One of Scotland’s silent distilleries, Port Ellen’s whisky has become some of the most iconic in the world since its demise. As the popularity and demand for peated and smoky malts increases worldwide, Port Ellen’s diminishing stocks and growing rarity have made it a whisky only investors and serious collectors can afford to buy. Amongst the Islay malts, Port Ellen’s smoky character combines an oily maritime style with a lemon citric core. The Port Ellen style is also influenced by the refill casks traditionally used for maturation, which accentuate the smokiness while giving the malt a somewhat austere nature.
Port Ellen is set to reopen in 2021, the result of a booming single malt market and the cult status Port Ellen’s malt has attained since closure in 1983. This will be the second time in a century that Port Ellen has been resurrected, as it was also silent for 37 years between 1930-1967. Port Ellen’s revival is intended to build on the existing iconic reputation with the aim of producing new malt expressions and creating a new generation of whisky enthusiasts. Amid the expectations for Port Ellen’s reopening, traditional expressions and limited release bottlings will remain highly sought amongst whisky enthusiasts, collectors and investors.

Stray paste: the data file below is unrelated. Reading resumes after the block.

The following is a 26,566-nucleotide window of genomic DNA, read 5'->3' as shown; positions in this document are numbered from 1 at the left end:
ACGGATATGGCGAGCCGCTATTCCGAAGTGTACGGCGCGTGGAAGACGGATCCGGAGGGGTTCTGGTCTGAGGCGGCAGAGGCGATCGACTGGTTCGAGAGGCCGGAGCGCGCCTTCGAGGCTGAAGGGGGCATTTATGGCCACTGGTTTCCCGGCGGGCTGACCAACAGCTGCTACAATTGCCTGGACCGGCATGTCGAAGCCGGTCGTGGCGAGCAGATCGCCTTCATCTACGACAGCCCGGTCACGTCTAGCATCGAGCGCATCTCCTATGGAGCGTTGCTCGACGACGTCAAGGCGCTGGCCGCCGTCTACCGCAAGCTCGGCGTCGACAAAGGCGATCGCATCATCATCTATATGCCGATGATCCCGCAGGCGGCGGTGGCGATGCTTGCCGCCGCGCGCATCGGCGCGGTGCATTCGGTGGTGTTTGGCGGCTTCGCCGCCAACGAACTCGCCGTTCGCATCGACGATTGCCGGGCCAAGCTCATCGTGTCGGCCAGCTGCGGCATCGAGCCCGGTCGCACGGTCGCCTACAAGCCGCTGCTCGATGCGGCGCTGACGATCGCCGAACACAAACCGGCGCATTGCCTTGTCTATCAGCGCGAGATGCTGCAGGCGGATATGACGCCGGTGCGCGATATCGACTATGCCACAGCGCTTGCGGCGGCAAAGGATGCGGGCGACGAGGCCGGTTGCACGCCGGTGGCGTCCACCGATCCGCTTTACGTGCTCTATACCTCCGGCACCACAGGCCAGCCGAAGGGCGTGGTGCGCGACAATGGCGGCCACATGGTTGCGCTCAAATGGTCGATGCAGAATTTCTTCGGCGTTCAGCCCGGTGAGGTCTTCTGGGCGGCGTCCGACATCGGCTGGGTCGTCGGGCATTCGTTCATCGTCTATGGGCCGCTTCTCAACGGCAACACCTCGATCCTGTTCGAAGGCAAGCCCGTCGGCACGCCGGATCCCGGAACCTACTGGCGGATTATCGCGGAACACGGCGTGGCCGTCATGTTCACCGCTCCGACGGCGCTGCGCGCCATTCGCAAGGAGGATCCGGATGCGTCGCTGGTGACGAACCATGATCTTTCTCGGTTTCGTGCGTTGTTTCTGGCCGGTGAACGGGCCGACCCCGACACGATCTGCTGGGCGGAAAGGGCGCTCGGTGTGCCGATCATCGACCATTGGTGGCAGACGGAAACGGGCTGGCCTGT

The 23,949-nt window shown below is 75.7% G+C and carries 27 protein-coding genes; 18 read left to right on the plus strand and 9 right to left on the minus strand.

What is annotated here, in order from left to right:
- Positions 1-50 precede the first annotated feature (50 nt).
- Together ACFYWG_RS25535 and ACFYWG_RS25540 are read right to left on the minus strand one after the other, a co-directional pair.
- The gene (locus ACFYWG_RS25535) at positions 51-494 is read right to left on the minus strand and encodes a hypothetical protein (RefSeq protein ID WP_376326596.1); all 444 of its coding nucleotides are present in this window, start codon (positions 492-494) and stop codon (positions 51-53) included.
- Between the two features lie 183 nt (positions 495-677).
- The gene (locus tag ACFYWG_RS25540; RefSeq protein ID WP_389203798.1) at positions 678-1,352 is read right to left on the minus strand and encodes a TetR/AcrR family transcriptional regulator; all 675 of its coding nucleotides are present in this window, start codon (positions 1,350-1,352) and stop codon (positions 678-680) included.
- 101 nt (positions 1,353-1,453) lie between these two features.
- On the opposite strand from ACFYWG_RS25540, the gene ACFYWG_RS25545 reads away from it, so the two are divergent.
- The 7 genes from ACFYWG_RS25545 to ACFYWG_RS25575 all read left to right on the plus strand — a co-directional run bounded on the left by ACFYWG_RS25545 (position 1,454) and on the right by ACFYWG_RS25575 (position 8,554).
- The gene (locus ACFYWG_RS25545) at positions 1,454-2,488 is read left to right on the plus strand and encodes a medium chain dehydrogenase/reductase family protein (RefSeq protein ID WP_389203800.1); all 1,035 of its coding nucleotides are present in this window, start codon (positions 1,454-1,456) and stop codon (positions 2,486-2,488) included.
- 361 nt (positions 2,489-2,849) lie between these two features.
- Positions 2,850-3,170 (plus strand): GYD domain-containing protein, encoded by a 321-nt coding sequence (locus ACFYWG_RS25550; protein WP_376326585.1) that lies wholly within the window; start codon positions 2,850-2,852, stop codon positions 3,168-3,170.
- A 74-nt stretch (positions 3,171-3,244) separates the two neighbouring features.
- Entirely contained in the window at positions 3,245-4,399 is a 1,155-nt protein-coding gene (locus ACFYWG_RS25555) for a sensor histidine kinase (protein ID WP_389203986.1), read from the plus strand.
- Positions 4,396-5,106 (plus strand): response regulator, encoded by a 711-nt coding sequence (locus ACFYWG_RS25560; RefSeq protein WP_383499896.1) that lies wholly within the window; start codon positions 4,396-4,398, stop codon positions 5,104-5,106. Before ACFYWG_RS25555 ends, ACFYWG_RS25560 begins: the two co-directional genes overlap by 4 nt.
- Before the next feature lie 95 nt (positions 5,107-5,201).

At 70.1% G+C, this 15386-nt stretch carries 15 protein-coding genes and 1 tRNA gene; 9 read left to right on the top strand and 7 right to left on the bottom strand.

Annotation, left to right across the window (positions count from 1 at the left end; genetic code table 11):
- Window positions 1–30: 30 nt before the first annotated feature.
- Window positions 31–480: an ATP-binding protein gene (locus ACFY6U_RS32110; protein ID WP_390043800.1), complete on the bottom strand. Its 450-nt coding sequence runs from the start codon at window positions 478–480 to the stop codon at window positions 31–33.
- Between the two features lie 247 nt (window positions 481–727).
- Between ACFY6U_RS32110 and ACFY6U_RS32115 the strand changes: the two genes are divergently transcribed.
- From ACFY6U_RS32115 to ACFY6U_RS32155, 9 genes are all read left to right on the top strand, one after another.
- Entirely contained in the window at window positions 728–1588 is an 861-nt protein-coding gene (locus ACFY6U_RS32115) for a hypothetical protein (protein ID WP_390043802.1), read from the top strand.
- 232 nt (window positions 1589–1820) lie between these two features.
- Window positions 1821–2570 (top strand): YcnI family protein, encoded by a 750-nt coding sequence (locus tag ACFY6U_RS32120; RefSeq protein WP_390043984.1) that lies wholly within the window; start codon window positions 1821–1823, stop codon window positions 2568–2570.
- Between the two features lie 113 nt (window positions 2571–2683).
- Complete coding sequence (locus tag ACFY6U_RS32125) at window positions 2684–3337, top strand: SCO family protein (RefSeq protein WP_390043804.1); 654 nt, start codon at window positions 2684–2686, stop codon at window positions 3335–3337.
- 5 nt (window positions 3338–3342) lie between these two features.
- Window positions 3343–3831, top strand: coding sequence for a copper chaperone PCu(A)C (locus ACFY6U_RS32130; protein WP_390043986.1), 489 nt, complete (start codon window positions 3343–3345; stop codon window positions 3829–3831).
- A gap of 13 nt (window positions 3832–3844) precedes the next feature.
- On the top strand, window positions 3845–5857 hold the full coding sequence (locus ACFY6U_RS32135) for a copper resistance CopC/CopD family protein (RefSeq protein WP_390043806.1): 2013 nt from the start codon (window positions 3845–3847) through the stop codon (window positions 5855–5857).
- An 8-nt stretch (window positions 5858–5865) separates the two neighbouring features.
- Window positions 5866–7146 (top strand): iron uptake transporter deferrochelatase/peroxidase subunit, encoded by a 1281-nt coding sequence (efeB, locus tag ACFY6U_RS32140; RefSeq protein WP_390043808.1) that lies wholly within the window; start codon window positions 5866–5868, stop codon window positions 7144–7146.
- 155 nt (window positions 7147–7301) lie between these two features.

Early years: Pioneer of the Whisky Industry
Located on Islay’s southern coast, Port Ellen was founded by Alexander Kerr Mackay in 1825. Originally a malt mill which supplied the illicit distilleries on the Oa peninsula, the new distillery derived its name from the nearby town – Port Ellen. Alexander Mackay went bankrupt within a few months, with control of Port Ellen passing to Mackay’s relatives John Morrison, Patrick Thomson and George MacLennan. In 1836, Port Ellen’s lease was taken over by the 21-year-old John Ramsay, a cousin of John Morrison.